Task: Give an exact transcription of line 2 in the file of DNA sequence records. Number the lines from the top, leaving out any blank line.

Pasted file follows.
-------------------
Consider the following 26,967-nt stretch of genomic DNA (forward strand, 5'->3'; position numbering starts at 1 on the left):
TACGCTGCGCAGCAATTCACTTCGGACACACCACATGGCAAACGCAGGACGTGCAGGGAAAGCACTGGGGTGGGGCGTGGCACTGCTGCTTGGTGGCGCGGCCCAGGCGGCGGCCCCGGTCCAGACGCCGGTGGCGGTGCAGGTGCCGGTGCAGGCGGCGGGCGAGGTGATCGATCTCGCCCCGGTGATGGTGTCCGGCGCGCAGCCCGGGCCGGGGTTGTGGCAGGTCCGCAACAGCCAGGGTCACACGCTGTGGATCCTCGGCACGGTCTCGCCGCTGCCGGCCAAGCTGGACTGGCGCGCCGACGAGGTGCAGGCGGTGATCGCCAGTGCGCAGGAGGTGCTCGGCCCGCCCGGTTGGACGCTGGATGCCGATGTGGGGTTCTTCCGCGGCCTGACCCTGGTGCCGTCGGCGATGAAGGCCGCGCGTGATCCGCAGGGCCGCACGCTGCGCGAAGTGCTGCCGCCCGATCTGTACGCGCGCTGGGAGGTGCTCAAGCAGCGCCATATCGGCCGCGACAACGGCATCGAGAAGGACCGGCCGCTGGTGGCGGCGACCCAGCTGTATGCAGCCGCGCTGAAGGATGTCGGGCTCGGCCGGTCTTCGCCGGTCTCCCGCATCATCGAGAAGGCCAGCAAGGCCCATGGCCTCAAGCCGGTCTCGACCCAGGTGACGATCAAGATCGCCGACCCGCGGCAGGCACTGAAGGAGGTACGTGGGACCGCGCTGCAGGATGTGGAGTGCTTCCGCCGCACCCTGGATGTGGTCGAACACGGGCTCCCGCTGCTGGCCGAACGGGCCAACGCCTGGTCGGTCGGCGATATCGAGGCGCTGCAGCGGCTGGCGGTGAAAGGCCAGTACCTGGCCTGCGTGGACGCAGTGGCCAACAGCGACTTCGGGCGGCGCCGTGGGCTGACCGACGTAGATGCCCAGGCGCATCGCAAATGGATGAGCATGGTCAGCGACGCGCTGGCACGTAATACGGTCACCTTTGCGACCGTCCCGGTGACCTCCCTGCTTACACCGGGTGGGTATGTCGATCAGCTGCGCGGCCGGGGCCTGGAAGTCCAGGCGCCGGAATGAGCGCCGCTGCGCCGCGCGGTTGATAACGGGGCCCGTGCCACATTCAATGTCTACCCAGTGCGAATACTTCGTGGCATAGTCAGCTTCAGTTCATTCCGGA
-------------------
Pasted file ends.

TACGCTGCGCAGCAATTCACTTCGGACACACCACATGGCAAACGCAGGACGTGCAGGGAAAGCACTGGGGTGGGGCGTGGCACTGCTGCTTGGTGGCGCGGCCCAGGCGGCGGCCCCGGTCCAGACGCCGGTGGCGGTGCAGGTGCCGGTGCAGGCGGCGGGCGAGGTGATCGATCTCGCCCCGGTGATGGTGTCCGGCGCGCAGCCCGGGCCGGGGTTGTGGCAGGTCCGCAACAGCCAGGGTCACACGCTGTGGATCCTCGGCACGGTCTCGCCGCTGCCGGCCAAGCTGGACTGGCGCGCCGACGAGGTGCAGGCGGTGATCGCCAGTGCGCAGGAGGTGCTCGGCCCGCCCGGTTGGACGCTGGATGCCGATGTGGGGTTCTTCCGCGGCCTGACCCTGGTGCCGTCGGCGATGAAGGCCGCGCGTGATCCGCAGGGCCGCACGCTGCGCGAAGTGCTGCCGCCCGATCTGTACGCGCGCTGGGAGGTGCTCAAGCAGCGCCATATCGGCCGCGACAACGGCATCGAGAAGGACCGGCCGCTGGTGGCGGCGACCCAGCTGTATGCAGCCGCGCTGAAGGATGTCGGGCTCGGCCGGTCTTCGCCGGTCTCCCGCATCATCGAGAAGGCCAGCAAGGCCCATGGCCTCAAGCCGGTCTCGACCCAGGTGACGATCAAGATCGCCGACCCGCGGCAGGCACTGAAGGAGGTACGTGGGACCGCGCTGCAGGATGTGGAGTGCTTCCGCCGCACCCTGGATGTGGTCGAACACGGGCTCCCGCTGCTGGCCGAACGGGCCAACGCCTGGTCGGTCGGCGATATCGAGGCGCTGCAGCGGCTGGCGGTGAAAGGCCAGTACCTGGCCTGCGTGGACGCAGTGGCCAACAGCGACTTCGGGCGGCGCCGTGGGCTGACCGACGTAGATGCCCAGGCGCATCGCAAATGGATGAGCATGGTCAGCGACGCGCTGGCACGTAATACGGTCACCTTTGCGACCGTCCCGGTGACCTCCCTGCTTACACCGGGTGGGTATGTCGATCAGCTGCGCGGCCGGGGCCTGGAAGTCCAGGCGCCGGAATGAGCGCCGCTGCGCCGCGCGGTTGATAACGGGGCCCGTGCCACATTCAATGTCTACCCAGTGCGAATACTTCGTGGCATAGTCAGCTTCAGTTCATTCCGGA